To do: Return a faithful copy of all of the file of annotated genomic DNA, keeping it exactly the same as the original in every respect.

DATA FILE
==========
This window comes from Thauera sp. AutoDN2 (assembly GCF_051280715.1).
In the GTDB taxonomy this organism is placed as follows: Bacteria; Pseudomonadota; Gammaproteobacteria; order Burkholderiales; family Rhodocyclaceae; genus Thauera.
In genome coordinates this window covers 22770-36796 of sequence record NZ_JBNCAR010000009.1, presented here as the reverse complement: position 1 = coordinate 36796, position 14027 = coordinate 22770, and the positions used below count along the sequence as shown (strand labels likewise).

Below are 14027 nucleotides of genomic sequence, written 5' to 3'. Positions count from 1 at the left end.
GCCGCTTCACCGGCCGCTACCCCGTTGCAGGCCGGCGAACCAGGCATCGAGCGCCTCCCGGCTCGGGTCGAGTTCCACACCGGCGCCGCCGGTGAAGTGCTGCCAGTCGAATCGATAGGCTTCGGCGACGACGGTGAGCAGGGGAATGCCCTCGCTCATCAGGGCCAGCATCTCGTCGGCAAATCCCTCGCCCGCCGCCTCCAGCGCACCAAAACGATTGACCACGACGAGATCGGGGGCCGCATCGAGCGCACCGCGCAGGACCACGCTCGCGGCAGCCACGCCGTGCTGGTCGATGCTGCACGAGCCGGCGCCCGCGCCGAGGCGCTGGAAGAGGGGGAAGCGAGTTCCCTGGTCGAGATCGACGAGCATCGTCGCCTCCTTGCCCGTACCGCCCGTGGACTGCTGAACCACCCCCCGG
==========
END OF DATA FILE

This window comes from Thauera sp. AutoDN2 (assembly GCF_051280715.1).
In the GTDB taxonomy this organism is placed as follows: Bacteria; Pseudomonadota; Gammaproteobacteria; order Burkholderiales; family Rhodocyclaceae; genus Thauera.
In genome coordinates this window covers 22770-36796 of sequence record NZ_JBNCAR010000009.1, presented here as the reverse complement: position 1 = coordinate 36796, position 14027 = coordinate 22770, and the positions used below count along the sequence as shown (strand labels likewise).

Below are 14027 nucleotides of genomic sequence, written 5' to 3'. Positions count from 1 at the left end.
GCCGCTTCACCGGCCGCTACCCCGTTGCAGGCCGGCGAACCAGGCATCGAGCGCCTCCCGGCTCGGGTCGAGTTCCACACCGGCGCCGCCGGTGAAGTGCTGCCAGTCGAATCGATAGGCTTCGGCGACGACGGTGAGCAGGGGAATGCCCTCGCTCATCAGGGCCAGCATCTCGTCGGCAAATCCCTCGCCCGCCGCCTCCAGCGCACCAAAACGATTGACCACGACGAGATCGGGGGCCGCATCGAGCGCACCGCGCAGGACCACGCTCGCGGCAGCCACGCCGTGCTGGTCGATGCTGCACGAGCCGGCGCCCGCGCCGAGGCGCTGGAAGAGGGGGAAGCGAGTTCCCTGGTCGAGATCGACGAGCATCGTCGCCTCCTTGCCCGTACCGCCCGTGGACTGCTGAACCACCCCCCGG